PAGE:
Jacob's Hands by Aldous Huxley

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Jacob Ericson is a quiet, kind, and somewhat simple man who works as a ranch hand for crotchety Professor Carter and his crippled daughter, Sharon, in California's Mojave Desert in the 1920s. Jacob is a good man, genuine, honorable, but hardly extraordinary--until he miraculously heals a dying calf with his hands.

However, while he is content to cure the town's animals, it isn't long before he is persuaded to use his gift in other ways. When Sharon, whom he adores, begs him to heal her leg, he cannot deny her.

His acquiescence causes them both to be exploited. Sharon runs away to Los Angeles to pursue her dreams of stardom. Jacob follows her, hopeful that they will meet again. And they do--as miserable performers in a seedy stage show. While they plan their escape from the dreary stage life, Jacob is asked to heal a self-absorbed young millionaire. And with his assent, Jacob's plans, and all of his dreams, begin to crumble.

Written in tight, vivid, and seamlessly crafted prose, this previously unpublished tale by two of the greatest storytellers of the twentieth century shows the dangers a magical gift holds for even the noblest of characters.


About Aldous Huxley

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Aldous Huxley was born on July 26, 1894, in Surrey, England, into a distinguished scientific and literary family; his grandfather was the noted scientist and writer, T.H. Huxley. Following an eye illness at age 16 that resulted in near-blindness, Huxley abandoned hope of a career in medicine and turned instead to literature, attending Oxford University and graduating with honors. While at Oxford, he published two volumes of poetry. Crome Yellow, his first novel, was published in 1927 followed by Antic Hay, Those Barren Leaves, and Point Counter Point. His most famous novel, Brave New World, published in 1932, is a science fiction classic about a futuristic society controlled by technology. In all, Huxley produced 47 works during his long career, In 1947, Huxley moved with his family to southern California. During the 1950s, he experimented with mescaline and LSD. Doors of Perception and Heaven and Hell, both works of nonfiction, were based on his experiences while taking mescaline under supervision. In 1959, Aldous Huxley received the Award of Merit for the Novel from the American Academy of Arts and Letters. He died on November 22, 1963. Christopher Isherwood, born in Cheshire, England, in 1904, wrote both novels and nonfiction. He was a lifelong friend of W.H. Auden and wrote several plays with him, including Dog Beneath the Skin and The Ascent of F6. He lived in Germany from 1928 until 1933 and his writings during this period described the political and social climate of pre-Hitler Germany. Isherwood immigrated to the United States in 1939 and became a U.S. citizen in 1946. He lived in California, working on film scripts and adapting plays for television. The musical Cabaret is based on several of Isherwood's stories and on his play, I Am a Camera. His other works include Mr. Norris Changes Trains, about life in Germany in the early 1930s; Down There on a Visit, an autobiographical novel; and Where Joy Resides, published after his death in 1986.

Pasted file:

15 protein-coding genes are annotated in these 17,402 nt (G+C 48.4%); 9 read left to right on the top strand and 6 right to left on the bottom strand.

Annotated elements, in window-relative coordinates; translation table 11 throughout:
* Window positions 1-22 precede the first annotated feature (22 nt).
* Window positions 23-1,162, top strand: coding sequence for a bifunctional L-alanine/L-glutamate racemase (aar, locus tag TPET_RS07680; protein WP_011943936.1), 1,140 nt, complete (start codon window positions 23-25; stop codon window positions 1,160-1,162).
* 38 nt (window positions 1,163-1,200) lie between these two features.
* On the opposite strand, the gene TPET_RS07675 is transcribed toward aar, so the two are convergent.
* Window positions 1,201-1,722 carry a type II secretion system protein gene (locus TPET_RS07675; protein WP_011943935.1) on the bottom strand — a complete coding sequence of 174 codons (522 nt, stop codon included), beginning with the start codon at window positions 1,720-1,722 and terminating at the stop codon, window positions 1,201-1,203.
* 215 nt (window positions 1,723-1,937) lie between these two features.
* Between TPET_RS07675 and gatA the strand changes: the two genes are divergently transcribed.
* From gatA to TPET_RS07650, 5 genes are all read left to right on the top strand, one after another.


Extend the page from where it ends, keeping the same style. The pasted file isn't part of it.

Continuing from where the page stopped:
Published September 1, 1998 by St Martins Pr. 141 pages
Genres: Literature & Fiction, Humor & Entertainment. Fiction

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Kirkus Reviews

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The story focuses on Jacob, a traumatized veteran of WWI who has fled to the Mojave Desert for solitude, but is discovered to carry an uncanny ability to heal in his hands—as well as a gift for sensing the true state of someone’s spirit.

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Publishers Weekly

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Sharon and Jacob should go back to the clean pure desert and do some good, but they are trapped by Jacob's compassion for one of his patients, Earl Medwin, the chronically ill heir to a vast fortune, and by Sharon's final surrender to temptation--Earl's assiduous attentions and all that money.

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Entertainment Weekly

C Originally posted Sep 04, 1998 Published in issue #448 Sep 04, 1998 Order article reprints

Sep 04 1998 | Read Full Review of Jacob's Hands

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